Camellias beneath oak trees at Descanso Gardens
Camellias beneath oak trees at Descanso Gardens. Photo courtesy of the Descanso Gardens.

Story continues below

It’s said that when the grounds were being designed for what is now the 104-year-old Natural History Museum of Los Angeles County, English-born seedsman Theodore Payne urged that its garden be planted with natives. He might as well have advocated planting weeds. The museum, opened in 1913, opted for a rose garden.

Concern ran high enough about the pace of development and loss of the state’s native flora that in 1926 an heiress named Susanna Bixby Bryant gave over 200 acres in Orange County’s Santa Ana Canyon for a kind of botanical Noah’s Ark project. Samples of plants from across the California flora were to grow there. After her death in 1946, the collection was moved to Claremont and became what is now the Rancho Santa Ana Botanic Garden.

The Southland’s only dedicated native plant collection finally came into its own in 2002 when the Colorado River entered what is now a persistent drought. By 2008, all three of So Cal’s sources of imported water were hideously, dangerously dry. The only way that Southern California could live within its water budget was to radically cut down outdoor irrigation. Rancho, along with the non-profit nursery and education center of the Theodore Payne Foundation in Sun Valley, became a temple of the waterwise.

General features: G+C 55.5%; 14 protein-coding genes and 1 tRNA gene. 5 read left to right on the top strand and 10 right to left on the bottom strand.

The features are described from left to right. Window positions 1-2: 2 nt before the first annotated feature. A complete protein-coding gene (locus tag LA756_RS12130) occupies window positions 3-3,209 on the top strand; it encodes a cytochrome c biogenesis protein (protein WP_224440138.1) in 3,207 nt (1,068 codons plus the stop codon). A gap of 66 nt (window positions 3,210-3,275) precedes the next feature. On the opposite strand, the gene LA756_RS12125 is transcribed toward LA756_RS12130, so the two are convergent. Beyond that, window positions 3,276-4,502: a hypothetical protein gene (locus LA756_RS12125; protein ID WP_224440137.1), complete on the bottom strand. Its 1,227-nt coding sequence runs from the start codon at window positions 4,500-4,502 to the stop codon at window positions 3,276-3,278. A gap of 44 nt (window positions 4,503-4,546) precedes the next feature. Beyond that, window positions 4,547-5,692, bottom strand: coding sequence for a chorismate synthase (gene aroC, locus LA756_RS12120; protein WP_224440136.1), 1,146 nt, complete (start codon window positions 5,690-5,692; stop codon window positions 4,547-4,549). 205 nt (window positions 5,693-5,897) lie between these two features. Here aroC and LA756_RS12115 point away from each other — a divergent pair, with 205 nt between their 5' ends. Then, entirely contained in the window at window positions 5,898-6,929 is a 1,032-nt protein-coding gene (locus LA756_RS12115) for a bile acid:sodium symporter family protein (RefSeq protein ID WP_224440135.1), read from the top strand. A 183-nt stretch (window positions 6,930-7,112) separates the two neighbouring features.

Meanwhile, conventional public gardens whose gorgeous water-hungry trees often relied on sprinklers have scrambled to modernize. Visit Descanso today and the camellia capital of the world has a new drought-tolerant demonstration garden. Over at the arboretum, the hippest new course on offer is rainwater harvesting.

It’s so hot and dry that water companies are paying customers to use less of what they sell. Even Southern California’s tough signature palms are dying. Look no further than Rosedale Cemetery’s once legendary stand of Craftsman-era palms overlooking Pico Union to see their haggard swan song back lit across a western sky.